Chinese students are buying their way into school by pretending to be elite athletes

July 8, 2014
July 8, 2014

At Benxi Senior Middle School, in China’s northeastern province of Liaoning, the easiest way to get into a good university is to buy a certificate that says you are a national level athlete. Twenty Benxi students were recently granted certificates for swimming, for example—even though the school doesn’t have a pool.

For up to 80,000 yuan (link in Chinese) ($13,000), a certificate in swimming or soccer, gives students an extra 10 points on the country’s standardized university entrance exam—enough to make or break admission into the school of their dreams.

Corruption has become an issue in China’s infamous university entrance exam system, a brutal test known as the gaokao that officials have long said is the most equitable way of determining whether, and where, a student goes to college. But over the past few weeks, allegations of parents buying “national second level athlete” certificates (a ranking just below Olympic-level) at Benxi have spread across the country as students receive their test scores.

Suspiciously, out of a little over 1,000 graduates of Benxi, 87 were awarded the certificates, almost equal to the total number awarded to students of five other nearby cities, according to state media, including the 20 who received swimming certificates.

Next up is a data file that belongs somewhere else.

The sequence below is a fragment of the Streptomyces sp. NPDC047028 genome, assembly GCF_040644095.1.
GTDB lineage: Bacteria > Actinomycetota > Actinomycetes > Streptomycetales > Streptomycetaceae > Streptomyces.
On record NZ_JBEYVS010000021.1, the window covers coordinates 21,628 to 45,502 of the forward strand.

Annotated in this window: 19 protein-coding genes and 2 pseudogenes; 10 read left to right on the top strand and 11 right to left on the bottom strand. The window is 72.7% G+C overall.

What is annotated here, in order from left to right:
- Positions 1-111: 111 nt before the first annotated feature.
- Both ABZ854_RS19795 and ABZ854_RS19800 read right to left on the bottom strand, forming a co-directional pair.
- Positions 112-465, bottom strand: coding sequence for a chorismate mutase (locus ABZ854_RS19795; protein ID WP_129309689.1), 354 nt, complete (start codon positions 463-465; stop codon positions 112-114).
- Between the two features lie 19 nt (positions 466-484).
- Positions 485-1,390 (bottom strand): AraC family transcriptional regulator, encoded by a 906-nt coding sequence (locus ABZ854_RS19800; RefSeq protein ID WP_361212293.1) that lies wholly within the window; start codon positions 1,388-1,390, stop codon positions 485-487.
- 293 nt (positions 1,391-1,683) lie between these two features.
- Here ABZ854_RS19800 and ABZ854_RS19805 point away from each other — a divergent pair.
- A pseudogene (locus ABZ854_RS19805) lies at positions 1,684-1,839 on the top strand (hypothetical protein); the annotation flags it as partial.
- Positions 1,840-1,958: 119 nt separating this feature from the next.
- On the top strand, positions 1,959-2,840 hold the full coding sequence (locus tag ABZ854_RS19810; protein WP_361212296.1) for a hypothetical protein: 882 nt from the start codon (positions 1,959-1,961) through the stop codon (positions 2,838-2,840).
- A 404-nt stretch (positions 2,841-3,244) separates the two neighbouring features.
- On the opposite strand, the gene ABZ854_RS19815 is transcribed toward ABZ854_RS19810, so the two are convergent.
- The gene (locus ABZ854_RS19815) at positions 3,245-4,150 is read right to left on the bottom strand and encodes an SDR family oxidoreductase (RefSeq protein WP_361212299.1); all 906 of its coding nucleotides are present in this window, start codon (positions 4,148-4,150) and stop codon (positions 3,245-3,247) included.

In another suspicious incident, officials in a city in Fujian province reportedly gave students an extra 20 points in exchange for receiving land from their families (link in Chinese). To quell anger among students and families, Chinese officials have said they are investigating bonus points awarded to students in Liaoning as well as Henan provinces.

The latest controversy underlines the drawbacks of China’s admission process, which is meant to be based solely on merit and avoid the specter of corruption. Equal access to education is a hugely important issue in China as inequality has increased.

Bonus points, awarded to minority students as well as poorer students, are meant to level the playing field and encourage skills aside from rote memorization. Authorities are also trying to reform exam requirements that privilege students in bigger, wealthier cities. But the test has run into problems of fairness before. Officials at a top university in Beijing were caught taking bribes of up to one million yuan in 2012.

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